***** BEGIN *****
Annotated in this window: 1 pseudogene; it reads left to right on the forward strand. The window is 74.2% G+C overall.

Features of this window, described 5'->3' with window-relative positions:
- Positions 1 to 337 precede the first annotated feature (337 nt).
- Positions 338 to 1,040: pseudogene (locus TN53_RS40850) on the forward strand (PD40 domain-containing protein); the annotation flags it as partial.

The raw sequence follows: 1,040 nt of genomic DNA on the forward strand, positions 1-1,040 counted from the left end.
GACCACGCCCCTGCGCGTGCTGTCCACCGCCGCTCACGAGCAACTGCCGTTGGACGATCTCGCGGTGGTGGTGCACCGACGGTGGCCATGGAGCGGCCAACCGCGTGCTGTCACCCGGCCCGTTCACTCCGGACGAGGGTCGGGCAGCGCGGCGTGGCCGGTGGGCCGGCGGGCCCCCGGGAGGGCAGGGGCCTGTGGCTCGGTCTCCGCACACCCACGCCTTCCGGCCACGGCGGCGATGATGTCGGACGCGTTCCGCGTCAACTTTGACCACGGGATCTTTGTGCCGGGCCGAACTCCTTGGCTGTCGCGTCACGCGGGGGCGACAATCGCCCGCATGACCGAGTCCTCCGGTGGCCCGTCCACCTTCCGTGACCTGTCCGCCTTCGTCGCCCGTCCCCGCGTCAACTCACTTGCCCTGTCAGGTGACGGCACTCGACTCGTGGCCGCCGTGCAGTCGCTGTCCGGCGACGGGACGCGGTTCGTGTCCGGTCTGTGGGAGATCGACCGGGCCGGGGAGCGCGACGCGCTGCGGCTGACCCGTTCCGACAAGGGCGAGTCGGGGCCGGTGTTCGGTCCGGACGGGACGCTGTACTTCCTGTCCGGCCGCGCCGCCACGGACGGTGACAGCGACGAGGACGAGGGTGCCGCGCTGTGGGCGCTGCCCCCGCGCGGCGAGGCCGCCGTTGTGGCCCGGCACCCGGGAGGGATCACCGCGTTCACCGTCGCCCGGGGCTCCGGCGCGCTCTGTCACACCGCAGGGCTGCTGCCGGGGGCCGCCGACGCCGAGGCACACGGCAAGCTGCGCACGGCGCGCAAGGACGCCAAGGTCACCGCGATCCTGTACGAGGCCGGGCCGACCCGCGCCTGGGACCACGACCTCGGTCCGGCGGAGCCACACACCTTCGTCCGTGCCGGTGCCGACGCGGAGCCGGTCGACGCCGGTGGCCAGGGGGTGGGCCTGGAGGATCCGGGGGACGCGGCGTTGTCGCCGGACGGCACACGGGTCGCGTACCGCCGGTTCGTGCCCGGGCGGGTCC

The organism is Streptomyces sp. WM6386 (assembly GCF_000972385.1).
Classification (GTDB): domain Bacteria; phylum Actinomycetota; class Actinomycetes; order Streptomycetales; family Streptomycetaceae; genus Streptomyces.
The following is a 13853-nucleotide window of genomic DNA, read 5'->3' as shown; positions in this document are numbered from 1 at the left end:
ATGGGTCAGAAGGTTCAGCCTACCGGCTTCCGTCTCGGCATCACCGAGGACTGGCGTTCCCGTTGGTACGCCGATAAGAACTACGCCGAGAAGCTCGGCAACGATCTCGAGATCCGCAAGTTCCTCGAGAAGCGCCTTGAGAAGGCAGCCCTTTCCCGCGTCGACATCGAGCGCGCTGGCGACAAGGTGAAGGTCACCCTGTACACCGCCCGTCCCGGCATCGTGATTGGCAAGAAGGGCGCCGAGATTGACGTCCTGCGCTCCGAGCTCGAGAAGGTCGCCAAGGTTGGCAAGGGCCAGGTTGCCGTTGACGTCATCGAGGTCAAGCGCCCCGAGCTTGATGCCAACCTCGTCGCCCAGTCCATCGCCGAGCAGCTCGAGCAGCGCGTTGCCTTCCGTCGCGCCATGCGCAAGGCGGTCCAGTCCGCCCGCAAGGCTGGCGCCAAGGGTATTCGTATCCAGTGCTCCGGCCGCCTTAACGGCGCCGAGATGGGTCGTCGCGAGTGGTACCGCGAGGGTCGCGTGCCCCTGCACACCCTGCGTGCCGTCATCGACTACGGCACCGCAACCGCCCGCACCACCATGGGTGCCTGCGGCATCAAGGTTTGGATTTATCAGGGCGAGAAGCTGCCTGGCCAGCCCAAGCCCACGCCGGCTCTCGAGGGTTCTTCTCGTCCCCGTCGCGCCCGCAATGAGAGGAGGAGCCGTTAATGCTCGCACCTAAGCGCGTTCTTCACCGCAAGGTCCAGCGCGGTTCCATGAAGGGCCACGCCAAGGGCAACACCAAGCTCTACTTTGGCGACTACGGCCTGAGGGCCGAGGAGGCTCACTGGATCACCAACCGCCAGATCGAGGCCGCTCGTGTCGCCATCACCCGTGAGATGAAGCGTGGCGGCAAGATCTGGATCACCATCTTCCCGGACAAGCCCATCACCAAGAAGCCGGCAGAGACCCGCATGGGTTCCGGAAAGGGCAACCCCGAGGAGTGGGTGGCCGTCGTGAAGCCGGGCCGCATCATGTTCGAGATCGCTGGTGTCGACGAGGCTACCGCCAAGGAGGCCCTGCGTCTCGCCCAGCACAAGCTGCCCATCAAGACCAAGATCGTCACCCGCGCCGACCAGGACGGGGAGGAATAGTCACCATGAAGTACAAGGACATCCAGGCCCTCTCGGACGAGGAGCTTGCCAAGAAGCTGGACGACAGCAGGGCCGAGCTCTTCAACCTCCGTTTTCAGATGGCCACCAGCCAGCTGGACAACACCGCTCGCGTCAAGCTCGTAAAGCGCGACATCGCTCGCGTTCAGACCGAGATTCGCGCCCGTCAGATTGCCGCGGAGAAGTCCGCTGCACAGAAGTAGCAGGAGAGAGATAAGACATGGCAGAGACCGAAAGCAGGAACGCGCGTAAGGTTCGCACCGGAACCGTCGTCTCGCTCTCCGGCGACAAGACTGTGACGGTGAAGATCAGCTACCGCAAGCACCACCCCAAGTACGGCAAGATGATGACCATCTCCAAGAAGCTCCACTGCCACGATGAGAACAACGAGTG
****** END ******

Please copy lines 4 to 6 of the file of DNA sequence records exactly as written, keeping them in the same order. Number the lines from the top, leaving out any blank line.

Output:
- Positions 338 to 1,040: pseudogene (locus TN53_RS40850) on the forward strand (PD40 domain-containing protein); the annotation flags it as partial.

The raw sequence follows: 1,040 nt of genomic DNA on the forward strand, positions 1-1,040 counted from the left end.
GACCACGCCCCTGCGCGTGCTGTCCACCGCCGCTCACGAGCAACTGCCGTTGGACGATCTCGCGGTGGTGGTGCACCGACGGTGGCCATGGAGCGGCCAACCGCGTGCTGTCACCCGGCCCGTTCACTCCGGACGAGGGTCGGGCAGCGCGGCGTGGCCGGTGGGCCGGCGGGCCCCCGGGAGGGCAGGGGCCTGTGGCTCGGTCTCCGCACACCCACGCCTTCCGGCCACGGCGGCGATGATGTCGGACGCGTTCCGCGTCAACTTTGACCACGGGATCTTTGTGCCGGGCCGAACTCCTTGGCTGTCGCGTCACGCGGGGGCGACAATCGCCCGCATGACCGAGTCCTCCGGTGGCCCGTCCACCTTCCGTGACCTGTCCGCCTTCGTCGCCCGTCCCCGCGTCAACTCACTTGCCCTGTCAGGTGACGGCACTCGACTCGTGGCCGCCGTGCAGTCGCTGTCCGGCGACGGGACGCGGTTCGTGTCCGGTCTGTGGGAGATCGACCGGGCCGGGGAGCGCGACGCGCTGCGGCTGACCCGTTCCGACAAGGGCGAGTCGGGGCCGGTGTTCGGTCCGGACGGGACGCTGTACTTCCTGTCCGGCCGCGCCGCCACGGACGGTGACAGCGACGAGGACGAGGGTGCCGCGCTGTGGGCGCTGCCCCCGCGCGGCGAGGCCGCCGTTGTGGCCCGGCACCCGGGAGGGATCACCGCGTTCACCGTCGCCCGGGGCTCCGGCGCGCTCTGTCACACCGCAGGGCTGCTGCCGGGGGCCGCCGACGCCGAGGCACACGGCAAGCTGCGCACGGCGCGCAAGGACGCCAAGGTCACCGCGATCCTGTACGAGGCCGGGCCGACCCGCGCCTGGGACCACGACCTCGGTCCGGCGGAGCCACACACCTTCGTCCGTGCCGGTGCCGACGCGGAGCCGGTCGACGCCGGTGGCCAGGGGGTGGGCCTGGAGGATCCGGGGGACGCGGCGTTGTCGCCGGACGGCACACGGGTCGCGTACCGCCGGTTCGTGCCCGGGCGGGTCC